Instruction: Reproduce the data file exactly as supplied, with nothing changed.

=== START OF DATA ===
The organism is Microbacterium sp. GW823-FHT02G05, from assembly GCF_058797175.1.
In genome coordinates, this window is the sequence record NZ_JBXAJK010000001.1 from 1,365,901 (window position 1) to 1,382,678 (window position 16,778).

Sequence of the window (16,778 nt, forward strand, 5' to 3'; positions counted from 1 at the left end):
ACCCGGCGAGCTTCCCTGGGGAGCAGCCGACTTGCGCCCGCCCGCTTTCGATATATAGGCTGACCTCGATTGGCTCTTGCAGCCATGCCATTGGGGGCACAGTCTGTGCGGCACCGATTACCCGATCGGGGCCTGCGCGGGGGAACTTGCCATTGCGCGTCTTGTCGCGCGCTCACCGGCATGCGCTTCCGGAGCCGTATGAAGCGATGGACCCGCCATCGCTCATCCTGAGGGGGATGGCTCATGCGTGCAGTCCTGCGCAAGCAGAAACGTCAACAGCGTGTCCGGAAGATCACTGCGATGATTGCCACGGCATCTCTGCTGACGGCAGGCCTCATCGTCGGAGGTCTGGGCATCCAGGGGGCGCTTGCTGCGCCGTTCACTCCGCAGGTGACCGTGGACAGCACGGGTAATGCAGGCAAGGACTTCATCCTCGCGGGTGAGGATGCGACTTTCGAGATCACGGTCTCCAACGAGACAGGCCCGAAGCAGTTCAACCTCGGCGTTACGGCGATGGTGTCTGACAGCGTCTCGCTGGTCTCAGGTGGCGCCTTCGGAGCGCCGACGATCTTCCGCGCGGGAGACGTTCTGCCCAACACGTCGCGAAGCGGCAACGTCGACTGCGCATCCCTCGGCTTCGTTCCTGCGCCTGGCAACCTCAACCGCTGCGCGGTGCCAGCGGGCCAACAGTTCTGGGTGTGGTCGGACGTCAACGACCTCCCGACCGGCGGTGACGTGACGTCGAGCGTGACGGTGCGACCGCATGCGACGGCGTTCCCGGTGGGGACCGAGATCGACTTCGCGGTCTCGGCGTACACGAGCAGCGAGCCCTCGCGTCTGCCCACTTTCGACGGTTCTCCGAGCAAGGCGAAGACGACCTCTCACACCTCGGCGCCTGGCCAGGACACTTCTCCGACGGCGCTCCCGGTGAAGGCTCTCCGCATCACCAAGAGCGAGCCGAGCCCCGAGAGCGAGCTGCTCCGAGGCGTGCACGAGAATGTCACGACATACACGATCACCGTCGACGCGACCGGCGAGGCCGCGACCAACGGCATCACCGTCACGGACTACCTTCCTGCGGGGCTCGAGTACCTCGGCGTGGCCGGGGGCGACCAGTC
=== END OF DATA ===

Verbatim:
The organism is Microbacterium sp. GW823-FHT02G05, from assembly GCF_058797175.1.
In genome coordinates, this window is the sequence record NZ_JBXAJK010000001.1 from 1,365,901 (window position 1) to 1,382,678 (window position 16,778).

Sequence of the window (16,778 nt, forward strand, 5' to 3'; positions counted from 1 at the left end):
ACCCGGCGAGCTTCCCTGGGGAGCAGCCGACTTGCGCCCGCCCGCTTTCGATATATAGGCTGACCTCGATTGGCTCTTGCAGCCATGCCATTGGGGGCACAGTCTGTGCGGCACCGATTACCCGATCGGGGCCTGCGCGGGGGAACTTGCCATTGCGCGTCTTGTCGCGCGCTCACCGGCATGCGCTTCCGGAGCCGTATGAAGCGATGGACCCGCCATCGCTCATCCTGAGGGGGATGGCTCATGCGTGCAGTCCTGCGCAAGCAGAAACGTCAACAGCGTGTCCGGAAGATCACTGCGATGATTGCCACGGCATCTCTGCTGACGGCAGGCCTCATCGTCGGAGGTCTGGGCATCCAGGGGGCGCTTGCTGCGCCGTTCACTCCGCAGGTGACCGTGGACAGCACGGGTAATGCAGGCAAGGACTTCATCCTCGCGGGTGAGGATGCGACTTTCGAGATCACGGTCTCCAACGAGACAGGCCCGAAGCAGTTCAACCTCGGCGTTACGGCGATGGTGTCTGACAGCGTCTCGCTGGTCTCAGGTGGCGCCTTCGGAGCGCCGACGATCTTCCGCGCGGGAGACGTTCTGCCCAACACGTCGCGAAGCGGCAACGTCGACTGCGCATCCCTCGGCTTCGTTCCTGCGCCTGGCAACCTCAACCGCTGCGCGGTGCCAGCGGGCCAACAGTTCTGGGTGTGGTCGGACGTCAACGACCTCCCGACCGGCGGTGACGTGACGTCGAGCGTGACGGTGCGACCGCATGCGACGGCGTTCCCGGTGGGGACCGAGATCGACTTCGCGGTCTCGGCGTACACGAGCAGCGAGCCCTCGCGTCTGCCCACTTTCGACGGTTCTCCGAGCAAGGCGAAGACGACCTCTCACACCTCGGCGCCTGGCCAGGACACTTCTCCGACGGCGCTCCCGGTGAAGGCTCTCCGCATCACCAAGAGCGAGCCGAGCCCCGAGAGCGAGCTGCTCCGAGGCGTGCACGAGAATGTCACGACATACACGATCACCGTCGACGCGACCGGCGAGGCCGCGACCAACGGCATCACCGTCACGGACTACCTTCCTGCGGGGCTCGAGTACCTCGGCGTGGCCGGGGGCGACCAGTC